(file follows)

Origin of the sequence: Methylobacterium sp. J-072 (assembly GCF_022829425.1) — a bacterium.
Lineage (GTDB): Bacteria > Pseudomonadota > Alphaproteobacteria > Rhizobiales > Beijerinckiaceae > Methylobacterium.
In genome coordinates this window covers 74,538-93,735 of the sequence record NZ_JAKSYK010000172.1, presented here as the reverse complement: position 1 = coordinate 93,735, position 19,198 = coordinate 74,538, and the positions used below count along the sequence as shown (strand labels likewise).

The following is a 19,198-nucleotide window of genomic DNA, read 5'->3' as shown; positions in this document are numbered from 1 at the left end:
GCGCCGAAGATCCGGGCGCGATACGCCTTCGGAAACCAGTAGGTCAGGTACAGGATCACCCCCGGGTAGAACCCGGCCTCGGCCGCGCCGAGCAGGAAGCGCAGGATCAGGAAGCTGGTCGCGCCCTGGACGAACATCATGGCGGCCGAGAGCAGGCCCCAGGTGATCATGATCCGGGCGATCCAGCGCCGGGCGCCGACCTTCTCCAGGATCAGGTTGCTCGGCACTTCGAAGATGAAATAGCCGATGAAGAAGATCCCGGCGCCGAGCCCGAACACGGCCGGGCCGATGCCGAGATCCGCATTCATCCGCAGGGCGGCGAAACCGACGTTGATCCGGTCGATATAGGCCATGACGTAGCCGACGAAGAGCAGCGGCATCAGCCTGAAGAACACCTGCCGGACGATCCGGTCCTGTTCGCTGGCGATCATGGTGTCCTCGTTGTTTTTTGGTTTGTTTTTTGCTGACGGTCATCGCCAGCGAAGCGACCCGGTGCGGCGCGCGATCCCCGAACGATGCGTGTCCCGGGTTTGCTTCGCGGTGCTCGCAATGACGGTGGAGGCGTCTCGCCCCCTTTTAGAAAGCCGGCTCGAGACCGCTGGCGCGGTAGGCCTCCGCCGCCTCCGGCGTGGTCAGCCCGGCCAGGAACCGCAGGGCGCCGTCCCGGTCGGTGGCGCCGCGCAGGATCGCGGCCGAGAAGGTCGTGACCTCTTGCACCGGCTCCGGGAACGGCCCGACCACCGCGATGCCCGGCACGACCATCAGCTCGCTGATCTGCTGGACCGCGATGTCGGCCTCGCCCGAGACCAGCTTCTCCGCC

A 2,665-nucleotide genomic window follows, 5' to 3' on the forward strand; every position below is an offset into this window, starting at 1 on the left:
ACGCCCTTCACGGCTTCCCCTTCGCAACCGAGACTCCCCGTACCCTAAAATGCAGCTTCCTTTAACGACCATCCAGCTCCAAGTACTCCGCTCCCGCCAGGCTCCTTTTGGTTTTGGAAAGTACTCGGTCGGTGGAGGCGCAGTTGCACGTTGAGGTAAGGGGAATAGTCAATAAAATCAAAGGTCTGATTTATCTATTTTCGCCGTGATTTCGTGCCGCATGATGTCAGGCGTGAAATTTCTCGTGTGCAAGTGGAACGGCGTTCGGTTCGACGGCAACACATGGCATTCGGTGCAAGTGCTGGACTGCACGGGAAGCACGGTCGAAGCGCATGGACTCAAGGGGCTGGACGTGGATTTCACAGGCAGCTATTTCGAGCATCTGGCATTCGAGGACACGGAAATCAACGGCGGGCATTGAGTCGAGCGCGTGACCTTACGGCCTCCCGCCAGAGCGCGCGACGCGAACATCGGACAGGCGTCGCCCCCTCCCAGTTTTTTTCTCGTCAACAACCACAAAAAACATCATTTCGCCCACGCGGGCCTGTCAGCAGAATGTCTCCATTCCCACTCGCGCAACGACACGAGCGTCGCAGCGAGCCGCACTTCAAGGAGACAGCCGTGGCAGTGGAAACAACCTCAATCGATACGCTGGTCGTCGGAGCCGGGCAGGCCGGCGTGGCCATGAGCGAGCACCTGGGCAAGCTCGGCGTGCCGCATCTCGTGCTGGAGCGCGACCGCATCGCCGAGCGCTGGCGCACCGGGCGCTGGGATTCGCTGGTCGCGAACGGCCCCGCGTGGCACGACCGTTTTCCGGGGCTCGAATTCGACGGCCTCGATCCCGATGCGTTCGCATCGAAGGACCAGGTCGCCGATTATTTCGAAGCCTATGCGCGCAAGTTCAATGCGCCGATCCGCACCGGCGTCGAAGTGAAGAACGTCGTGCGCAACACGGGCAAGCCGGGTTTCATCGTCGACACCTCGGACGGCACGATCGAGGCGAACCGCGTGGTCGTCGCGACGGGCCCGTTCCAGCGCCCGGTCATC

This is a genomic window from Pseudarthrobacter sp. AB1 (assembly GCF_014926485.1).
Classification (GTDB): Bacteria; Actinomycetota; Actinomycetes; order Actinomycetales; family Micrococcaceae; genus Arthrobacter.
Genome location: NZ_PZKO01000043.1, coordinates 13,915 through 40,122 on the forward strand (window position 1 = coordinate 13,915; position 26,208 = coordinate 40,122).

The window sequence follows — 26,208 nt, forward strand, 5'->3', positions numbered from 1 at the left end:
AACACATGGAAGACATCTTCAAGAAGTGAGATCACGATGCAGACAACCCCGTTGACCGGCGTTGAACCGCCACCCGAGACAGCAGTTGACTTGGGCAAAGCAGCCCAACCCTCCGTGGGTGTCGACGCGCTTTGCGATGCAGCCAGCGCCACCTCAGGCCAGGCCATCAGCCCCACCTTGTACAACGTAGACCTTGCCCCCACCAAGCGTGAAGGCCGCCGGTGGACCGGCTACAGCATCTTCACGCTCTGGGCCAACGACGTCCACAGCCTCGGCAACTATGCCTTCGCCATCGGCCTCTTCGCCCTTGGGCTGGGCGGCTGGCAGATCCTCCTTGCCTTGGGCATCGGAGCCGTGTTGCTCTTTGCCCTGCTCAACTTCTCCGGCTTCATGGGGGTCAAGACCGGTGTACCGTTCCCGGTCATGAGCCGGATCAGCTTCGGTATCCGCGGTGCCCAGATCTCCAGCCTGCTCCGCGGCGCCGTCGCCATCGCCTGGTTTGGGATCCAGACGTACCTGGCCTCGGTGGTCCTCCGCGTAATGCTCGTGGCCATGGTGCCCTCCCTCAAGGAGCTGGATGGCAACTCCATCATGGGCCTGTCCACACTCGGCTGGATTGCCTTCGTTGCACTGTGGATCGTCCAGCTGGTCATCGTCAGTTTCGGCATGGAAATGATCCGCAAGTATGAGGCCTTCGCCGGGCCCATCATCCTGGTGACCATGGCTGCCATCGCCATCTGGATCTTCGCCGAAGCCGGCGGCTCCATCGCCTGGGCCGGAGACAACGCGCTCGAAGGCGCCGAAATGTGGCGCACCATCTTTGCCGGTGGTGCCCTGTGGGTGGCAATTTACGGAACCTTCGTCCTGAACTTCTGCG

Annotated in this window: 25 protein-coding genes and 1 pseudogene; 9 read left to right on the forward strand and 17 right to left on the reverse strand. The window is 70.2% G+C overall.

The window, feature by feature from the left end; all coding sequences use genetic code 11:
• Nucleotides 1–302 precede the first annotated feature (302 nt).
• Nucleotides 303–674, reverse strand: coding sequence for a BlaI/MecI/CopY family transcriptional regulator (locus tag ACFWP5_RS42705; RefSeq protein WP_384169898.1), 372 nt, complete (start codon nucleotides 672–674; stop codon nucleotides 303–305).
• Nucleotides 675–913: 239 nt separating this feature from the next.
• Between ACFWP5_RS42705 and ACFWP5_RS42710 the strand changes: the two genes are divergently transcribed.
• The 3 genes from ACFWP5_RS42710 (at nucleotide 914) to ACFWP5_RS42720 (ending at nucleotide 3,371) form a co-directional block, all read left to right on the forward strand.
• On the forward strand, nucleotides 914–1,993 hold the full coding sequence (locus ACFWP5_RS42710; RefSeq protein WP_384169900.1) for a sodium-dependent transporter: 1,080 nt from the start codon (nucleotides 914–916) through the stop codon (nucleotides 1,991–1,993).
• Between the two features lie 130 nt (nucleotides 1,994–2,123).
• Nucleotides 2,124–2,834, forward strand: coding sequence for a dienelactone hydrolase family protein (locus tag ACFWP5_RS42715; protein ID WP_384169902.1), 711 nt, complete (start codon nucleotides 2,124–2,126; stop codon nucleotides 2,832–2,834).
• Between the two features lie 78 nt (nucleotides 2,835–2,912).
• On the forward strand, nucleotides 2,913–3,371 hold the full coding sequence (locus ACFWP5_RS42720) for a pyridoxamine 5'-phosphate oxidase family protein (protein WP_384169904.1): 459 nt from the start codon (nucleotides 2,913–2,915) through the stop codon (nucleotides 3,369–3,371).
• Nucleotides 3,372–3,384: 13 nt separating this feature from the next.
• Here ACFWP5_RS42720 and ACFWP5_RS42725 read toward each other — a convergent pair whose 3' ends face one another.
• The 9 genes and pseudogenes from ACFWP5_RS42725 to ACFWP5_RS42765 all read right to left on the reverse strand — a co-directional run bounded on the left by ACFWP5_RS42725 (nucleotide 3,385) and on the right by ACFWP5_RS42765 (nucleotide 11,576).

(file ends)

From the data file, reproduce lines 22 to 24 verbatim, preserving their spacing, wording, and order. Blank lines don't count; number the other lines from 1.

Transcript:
• Nucleotides 2,124–2,834, forward strand: coding sequence for a dienelactone hydrolase family protein (locus tag ACFWP5_RS42715; protein ID WP_384169902.1), 711 nt, complete (start codon nucleotides 2,124–2,126; stop codon nucleotides 2,832–2,834).
• Between the two features lie 78 nt (nucleotides 2,835–2,912).
• On the forward strand, nucleotides 2,913–3,371 hold the full coding sequence (locus ACFWP5_RS42720) for a pyridoxamine 5'-phosphate oxidase family protein (protein WP_384169904.1): 459 nt from the start codon (nucleotides 2,913–2,915) through the stop codon (nucleotides 3,369–3,371).